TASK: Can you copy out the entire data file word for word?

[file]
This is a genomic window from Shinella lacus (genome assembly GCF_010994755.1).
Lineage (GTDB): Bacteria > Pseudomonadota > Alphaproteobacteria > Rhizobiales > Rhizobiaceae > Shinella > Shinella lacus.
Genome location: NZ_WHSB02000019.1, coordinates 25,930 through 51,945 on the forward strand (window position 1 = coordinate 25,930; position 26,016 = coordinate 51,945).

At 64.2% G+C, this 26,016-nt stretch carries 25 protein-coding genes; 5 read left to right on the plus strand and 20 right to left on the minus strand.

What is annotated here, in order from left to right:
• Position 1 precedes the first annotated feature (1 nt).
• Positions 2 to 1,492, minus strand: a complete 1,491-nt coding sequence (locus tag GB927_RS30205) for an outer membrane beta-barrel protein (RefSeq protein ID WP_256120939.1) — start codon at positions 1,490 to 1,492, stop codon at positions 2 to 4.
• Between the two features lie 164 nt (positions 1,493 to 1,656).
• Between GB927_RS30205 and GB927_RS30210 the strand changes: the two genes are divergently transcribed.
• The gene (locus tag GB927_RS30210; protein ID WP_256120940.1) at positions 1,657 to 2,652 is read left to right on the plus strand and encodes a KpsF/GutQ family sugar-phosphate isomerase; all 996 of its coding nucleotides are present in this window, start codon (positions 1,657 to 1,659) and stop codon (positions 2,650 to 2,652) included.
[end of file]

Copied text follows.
This is a genomic window from Shinella lacus (genome assembly GCF_010994755.1).
Lineage (GTDB): Bacteria > Pseudomonadota > Alphaproteobacteria > Rhizobiales > Rhizobiaceae > Shinella > Shinella lacus.
Genome location: NZ_WHSB02000019.1, coordinates 25,930 through 51,945 on the forward strand (window position 1 = coordinate 25,930; position 26,016 = coordinate 51,945).

At 64.2% G+C, this 26,016-nt stretch carries 25 protein-coding genes; 5 read left to right on the plus strand and 20 right to left on the minus strand.

What is annotated here, in order from left to right:
• Position 1 precedes the first annotated feature (1 nt).
• Positions 2 to 1,492, minus strand: a complete 1,491-nt coding sequence (locus tag GB927_RS30205) for an outer membrane beta-barrel protein (RefSeq protein ID WP_256120939.1) — start codon at positions 1,490 to 1,492, stop codon at positions 2 to 4.
• Between the two features lie 164 nt (positions 1,493 to 1,656).
• Between GB927_RS30205 and GB927_RS30210 the strand changes: the two genes are divergently transcribed.
• The gene (locus tag GB927_RS30210; protein ID WP_256120940.1) at positions 1,657 to 2,652 is read left to right on the plus strand and encodes a KpsF/GutQ family sugar-phosphate isomerase; all 996 of its coding nucleotides are present in this window, start codon (positions 1,657 to 1,659) and stop codon (positions 2,650 to 2,652) included.